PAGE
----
The cost of living in Lithuania is not very high for foreign students though it depends on their lifestyles. According to the calculations, the average monthly living expenses per student amount to 1,300 Litai (€380) including accommodation.
Lithuania is placed amongst the top 40 countries in the world for quality of life and among the top 10 cheapest European countries to live in, according to the Mercer Cost of Living Index 2012:
According to international comparisons, Lithuania is currently ranked 589 out of 780 places, where 1 is the most expensive and 780 is the least. The cost of groceries, accommodation, transportation and health care are lower than in most other countries. More expensive are items such as clothes, furniture, electrical appliances, dry cleaning, linen, magazines, newspapers and office supplies.
Money and Banking
The national currency of Lithuanian is the Litas (LTL; plural: Litai or Litu) which is divided into 100 centu (plural: centai). Notes are in denominations of 500, 200, 100, 50, 20 and 10 Litu. Coins are in denominations of 5, 2 and 1 Litai and 50, 20, 10, 5, 2 centu and 1 centas. Since the 28th of June 2004, the litas has been a part of the European Union’s exchange-rate mechanism and is due to be replaced by the Euro in January 2014.
Major credit cards are accepted in the main hotels, shops restaurants and in certain petrol stations; and ATMs are available in all cities. The import or export of currency is not limited, although amounts valued over €10,000 must be declared, if you are coming from or going to a country outside the European Union. Currency can be bought or sold at banks and bureaux de change. Traveller’s cheques are not generally accepted and can only be exchanged at a very small number of places.
Banking hours are normally Monday to Friday, from 9am to 5pm and some banks also open on Saturdays from 9am to 1pm. Shopping malls are normally open Monday to Saturday, from 10am to 10pm.
There are eight commercial banks licensed by the Bank of Lithuania, twelve foreign banks and two agencies of foreign banks that operate in the country. There are also 225 banks from European Union member states that provide virtual banking services, without having physical branches in Lithuania. All banks have representatives who speak English and will accept account applications
The Lithuanian roads are considered some of the best in Eastern Europe. The country has a well-developed network of four-lane highways that link Vilnius, Klaipėda, Kaunas, Panevėžys and Palanga. The costs of public transportation are not very high and a bus ticket from Vilnius in the very East to Klaipėda in the west would be around €10. Bus tickets can be bought at the bus station, via a website, or from the bus driver when travelling between main cities. There are regular buses that travel between the main cities and fuel prices are on a par with Western European countries.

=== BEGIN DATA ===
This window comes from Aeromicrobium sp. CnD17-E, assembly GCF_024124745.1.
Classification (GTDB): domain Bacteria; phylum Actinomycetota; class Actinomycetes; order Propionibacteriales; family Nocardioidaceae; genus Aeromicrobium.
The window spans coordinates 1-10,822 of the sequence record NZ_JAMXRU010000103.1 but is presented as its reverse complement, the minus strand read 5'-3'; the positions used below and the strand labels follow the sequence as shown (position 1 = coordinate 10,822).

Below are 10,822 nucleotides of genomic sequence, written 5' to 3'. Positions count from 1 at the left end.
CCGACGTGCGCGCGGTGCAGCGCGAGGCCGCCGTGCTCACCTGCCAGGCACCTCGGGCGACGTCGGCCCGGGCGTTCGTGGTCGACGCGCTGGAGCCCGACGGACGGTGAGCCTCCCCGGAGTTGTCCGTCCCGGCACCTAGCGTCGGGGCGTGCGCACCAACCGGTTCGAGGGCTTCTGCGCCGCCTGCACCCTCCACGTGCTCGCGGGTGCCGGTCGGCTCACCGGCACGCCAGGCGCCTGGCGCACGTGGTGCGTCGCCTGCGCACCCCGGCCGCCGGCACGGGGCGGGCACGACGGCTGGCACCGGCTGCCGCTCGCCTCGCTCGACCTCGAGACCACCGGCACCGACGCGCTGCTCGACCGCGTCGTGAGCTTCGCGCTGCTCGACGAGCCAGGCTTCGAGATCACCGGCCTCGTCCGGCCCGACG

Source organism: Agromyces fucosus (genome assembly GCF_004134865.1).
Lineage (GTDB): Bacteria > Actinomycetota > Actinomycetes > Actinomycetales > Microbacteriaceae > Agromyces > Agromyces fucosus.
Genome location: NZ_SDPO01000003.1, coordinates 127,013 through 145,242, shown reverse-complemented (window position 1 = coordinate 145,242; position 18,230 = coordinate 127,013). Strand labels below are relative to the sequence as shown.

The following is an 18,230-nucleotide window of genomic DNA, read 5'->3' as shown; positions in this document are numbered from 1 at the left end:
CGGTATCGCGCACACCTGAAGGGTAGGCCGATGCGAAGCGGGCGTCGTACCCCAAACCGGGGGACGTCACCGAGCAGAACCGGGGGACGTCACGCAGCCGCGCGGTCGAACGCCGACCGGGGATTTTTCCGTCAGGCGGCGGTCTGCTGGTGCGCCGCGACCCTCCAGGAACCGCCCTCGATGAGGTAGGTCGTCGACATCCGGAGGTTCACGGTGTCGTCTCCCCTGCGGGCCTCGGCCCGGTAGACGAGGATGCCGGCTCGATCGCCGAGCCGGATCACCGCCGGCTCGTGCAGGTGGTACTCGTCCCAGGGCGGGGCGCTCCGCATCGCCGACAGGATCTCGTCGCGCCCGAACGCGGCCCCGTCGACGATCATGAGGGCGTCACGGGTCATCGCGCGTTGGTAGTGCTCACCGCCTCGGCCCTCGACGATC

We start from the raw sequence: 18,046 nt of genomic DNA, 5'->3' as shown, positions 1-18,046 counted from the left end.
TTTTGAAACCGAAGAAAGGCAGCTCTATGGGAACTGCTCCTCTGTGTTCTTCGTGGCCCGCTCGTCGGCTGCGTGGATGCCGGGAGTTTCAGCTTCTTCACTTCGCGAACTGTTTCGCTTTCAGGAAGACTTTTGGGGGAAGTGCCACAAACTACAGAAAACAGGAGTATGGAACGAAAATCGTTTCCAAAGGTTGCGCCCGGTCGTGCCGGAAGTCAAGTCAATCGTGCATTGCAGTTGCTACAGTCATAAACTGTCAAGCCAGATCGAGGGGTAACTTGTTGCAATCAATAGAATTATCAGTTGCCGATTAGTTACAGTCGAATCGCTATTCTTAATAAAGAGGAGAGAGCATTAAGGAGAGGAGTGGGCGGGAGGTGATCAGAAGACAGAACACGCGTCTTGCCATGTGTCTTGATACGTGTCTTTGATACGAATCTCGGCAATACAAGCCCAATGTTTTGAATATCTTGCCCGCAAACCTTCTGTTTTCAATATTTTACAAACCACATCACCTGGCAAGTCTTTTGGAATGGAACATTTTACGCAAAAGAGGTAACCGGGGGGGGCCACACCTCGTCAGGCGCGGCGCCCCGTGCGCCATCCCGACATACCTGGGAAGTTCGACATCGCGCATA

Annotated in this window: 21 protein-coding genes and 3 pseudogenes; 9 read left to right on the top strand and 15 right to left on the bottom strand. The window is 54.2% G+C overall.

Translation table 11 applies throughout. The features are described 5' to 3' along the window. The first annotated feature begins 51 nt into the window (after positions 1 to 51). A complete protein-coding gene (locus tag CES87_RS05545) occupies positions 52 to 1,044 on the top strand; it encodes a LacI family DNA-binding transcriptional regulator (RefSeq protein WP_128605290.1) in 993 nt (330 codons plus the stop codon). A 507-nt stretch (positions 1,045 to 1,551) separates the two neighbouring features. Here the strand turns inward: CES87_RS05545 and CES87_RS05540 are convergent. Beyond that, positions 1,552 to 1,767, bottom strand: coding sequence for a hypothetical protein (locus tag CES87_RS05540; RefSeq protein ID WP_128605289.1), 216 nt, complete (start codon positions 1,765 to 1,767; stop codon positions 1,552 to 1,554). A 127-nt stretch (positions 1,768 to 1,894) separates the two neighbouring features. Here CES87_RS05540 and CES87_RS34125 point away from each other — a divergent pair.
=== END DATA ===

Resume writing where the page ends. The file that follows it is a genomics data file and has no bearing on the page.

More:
Some of cities are connected by railway: Vilnius-Kaunas, Vilnius-Šiauliai, Šiauliai-Panevėžys, Šiauliai-Klaipėda and Vilnius-Klaipėda. There are 3 passenger airports, but these only operate international flights and there are no internal flights in Lithuania. Fast travel is guaranteed by the small and well-developed road network.
International bus routes to western cities are available; however, their number has decreased due to the development of low-cost airlines. Buses are the preferred alternative for shorter distances such as Vilnius-Warsaw, Vilnius-Riga and Vilnius-Minsk.
The main modes of urban transportation are buses. In Vilnius and Kaunas, the public transportation system consists of buses and trolley-buses. Licensed private bus companies also operate in urban and suburban areas, where public transport services are limited or non-existant.
Bus and trolley bus tickets are cheaper if bought from a news kiosk (Lietuvos spauda). You can get two kinds of of public transport tickets: single-use paper tickets and electronic tickets (e-tickets). Paper tickets that are bought from the driver do not have to be validated using ticket punchers. E-tickets are pre-paid plastic cards, which have to be validated for each journey using machines that are installed on board each bus. Various discounts are available to holders of the Lithuanian student card or European ISIC. Taxis are reasonably priced and ordering a taxi over the phone from a known company is less expensive and generally safer than hailing one on the street.
According to some cost estimations, the average monthly cost of public transportation in Lithuania is 100 Litai (€29) for adults and 20 Litai (€6) for students.